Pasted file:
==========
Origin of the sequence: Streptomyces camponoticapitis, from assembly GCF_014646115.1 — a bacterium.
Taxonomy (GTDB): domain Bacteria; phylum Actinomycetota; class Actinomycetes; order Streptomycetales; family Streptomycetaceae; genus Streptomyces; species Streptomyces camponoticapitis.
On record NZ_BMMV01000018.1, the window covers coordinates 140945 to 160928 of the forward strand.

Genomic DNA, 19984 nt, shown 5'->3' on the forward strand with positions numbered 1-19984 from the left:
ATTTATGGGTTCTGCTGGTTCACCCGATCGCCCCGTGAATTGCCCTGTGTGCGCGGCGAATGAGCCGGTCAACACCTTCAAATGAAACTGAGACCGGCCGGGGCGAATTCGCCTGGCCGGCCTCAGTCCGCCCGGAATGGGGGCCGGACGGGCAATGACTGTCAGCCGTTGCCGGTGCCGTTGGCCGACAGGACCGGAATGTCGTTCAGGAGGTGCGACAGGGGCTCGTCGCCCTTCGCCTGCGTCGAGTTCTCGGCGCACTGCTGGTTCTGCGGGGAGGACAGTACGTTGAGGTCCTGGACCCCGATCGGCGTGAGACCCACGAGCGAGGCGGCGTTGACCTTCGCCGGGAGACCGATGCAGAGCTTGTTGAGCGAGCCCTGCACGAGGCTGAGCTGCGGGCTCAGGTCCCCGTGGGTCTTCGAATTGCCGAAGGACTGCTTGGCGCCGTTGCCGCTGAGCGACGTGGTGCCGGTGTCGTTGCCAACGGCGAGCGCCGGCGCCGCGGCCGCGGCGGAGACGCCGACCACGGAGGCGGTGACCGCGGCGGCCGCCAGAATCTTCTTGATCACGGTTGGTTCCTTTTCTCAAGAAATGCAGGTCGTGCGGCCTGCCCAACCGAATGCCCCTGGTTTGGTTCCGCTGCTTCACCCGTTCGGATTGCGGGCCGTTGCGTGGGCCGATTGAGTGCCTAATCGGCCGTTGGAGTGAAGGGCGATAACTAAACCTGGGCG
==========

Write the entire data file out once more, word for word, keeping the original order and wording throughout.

Origin of the sequence: Streptomyces camponoticapitis, from assembly GCF_014646115.1 — a bacterium.
Taxonomy (GTDB): domain Bacteria; phylum Actinomycetota; class Actinomycetes; order Streptomycetales; family Streptomycetaceae; genus Streptomyces; species Streptomyces camponoticapitis.
On record NZ_BMMV01000018.1, the window covers coordinates 140945 to 160928 of the forward strand.

Genomic DNA, 19984 nt, shown 5'->3' on the forward strand with positions numbered 1-19984 from the left:
ATTTATGGGTTCTGCTGGTTCACCCGATCGCCCCGTGAATTGCCCTGTGTGCGCGGCGAATGAGCCGGTCAACACCTTCAAATGAAACTGAGACCGGCCGGGGCGAATTCGCCTGGCCGGCCTCAGTCCGCCCGGAATGGGGGCCGGACGGGCAATGACTGTCAGCCGTTGCCGGTGCCGTTGGCCGACAGGACCGGAATGTCGTTCAGGAGGTGCGACAGGGGCTCGTCGCCCTTCGCCTGCGTCGAGTTCTCGGCGCACTGCTGGTTCTGCGGGGAGGACAGTACGTTGAGGTCCTGGACCCCGATCGGCGTGAGACCCACGAGCGAGGCGGCGTTGACCTTCGCCGGGAGACCGATGCAGAGCTTGTTGAGCGAGCCCTGCACGAGGCTGAGCTGCGGGCTCAGGTCCCCGTGGGTCTTCGAATTGCCGAAGGACTGCTTGGCGCCGTTGCCGCTGAGCGACGTGGTGCCGGTGTCGTTGCCAACGGCGAGCGCCGGCGCCGCGGCCGCGGCGGAGACGCCGACCACGGAGGCGGTGACCGCGGCGGCCGCCAGAATCTTCTTGATCACGGTTGGTTCCTTTTCTCAAGAAATGCAGGTCGTGCGGCCTGCCCAACCGAATGCCCCTGGTTTGGTTCCGCTGCTTCACCCGTTCGGATTGCGGGCCGTTGCGTGGGCCGATTGAGTGCCTAATCGGCCGTTGGAGTGAAGGGCGATAACTAAACCTGGGCG